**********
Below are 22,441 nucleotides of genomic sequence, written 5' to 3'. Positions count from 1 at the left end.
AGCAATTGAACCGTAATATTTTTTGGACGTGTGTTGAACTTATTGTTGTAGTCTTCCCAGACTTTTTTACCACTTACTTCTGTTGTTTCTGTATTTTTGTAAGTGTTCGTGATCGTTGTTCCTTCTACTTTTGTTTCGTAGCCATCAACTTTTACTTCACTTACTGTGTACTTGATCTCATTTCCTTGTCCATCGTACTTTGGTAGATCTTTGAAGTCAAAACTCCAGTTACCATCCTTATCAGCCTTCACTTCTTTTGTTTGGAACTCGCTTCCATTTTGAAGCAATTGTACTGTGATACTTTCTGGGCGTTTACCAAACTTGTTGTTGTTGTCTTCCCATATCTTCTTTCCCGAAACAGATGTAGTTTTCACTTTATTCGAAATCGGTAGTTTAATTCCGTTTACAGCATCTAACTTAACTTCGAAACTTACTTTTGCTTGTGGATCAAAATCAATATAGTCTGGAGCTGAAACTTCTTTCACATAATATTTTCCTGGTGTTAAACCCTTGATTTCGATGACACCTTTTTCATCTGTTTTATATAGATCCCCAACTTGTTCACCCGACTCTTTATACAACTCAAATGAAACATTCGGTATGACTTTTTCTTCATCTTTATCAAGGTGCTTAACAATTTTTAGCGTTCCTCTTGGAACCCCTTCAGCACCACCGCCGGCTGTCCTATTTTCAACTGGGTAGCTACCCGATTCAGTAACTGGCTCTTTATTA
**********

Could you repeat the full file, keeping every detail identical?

Below are 22,441 nucleotides of genomic sequence, written 5' to 3'. Positions count from 1 at the left end.
AGCAATTGAACCGTAATATTTTTTGGACGTGTGTTGAACTTATTGTTGTAGTCTTCCCAGACTTTTTTACCACTTACTTCTGTTGTTTCTGTATTTTTGTAAGTGTTCGTGATCGTTGTTCCTTCTACTTTTGTTTCGTAGCCATCAACTTTTACTTCACTTACTGTGTACTTGATCTCATTTCCTTGTCCATCGTACTTTGGTAGATCTTTGAAGTCAAAACTCCAGTTACCATCCTTATCAGCCTTCACTTCTTTTGTTTGGAACTCGCTTCCATTTTGAAGCAATTGTACTGTGATACTTTCTGGGCGTTTACCAAACTTGTTGTTGTTGTCTTCCCATATCTTCTTTCCCGAAACAGATGTAGTTTTCACTTTATTCGAAATCGGTAGTTTAATTCCGTTTACAGCATCTAACTTAACTTCGAAACTTACTTTTGCTTGTGGATCAAAATCAATATAGTCTGGAGCTGAAACTTCTTTCACATAATATTTTCCTGGTGTTAAACCCTTGATTTCGATGACACCTTTTTCATCTGTTTTATATAGATCCCCAACTTGTTCACCCGACTCTTTATACAACTCAAATGAAACATTCGGTATGACTTTTTCTTCATCTTTATCAAGGTGCTTAACAATTTTTAGCGTTCCTCTTGGAACCCCTTCAGCACCACCGCCGGCTGTCCTATTTTCAACTGGGTAGCTACCCGATTCAGTAACTGGCTCTTTATTA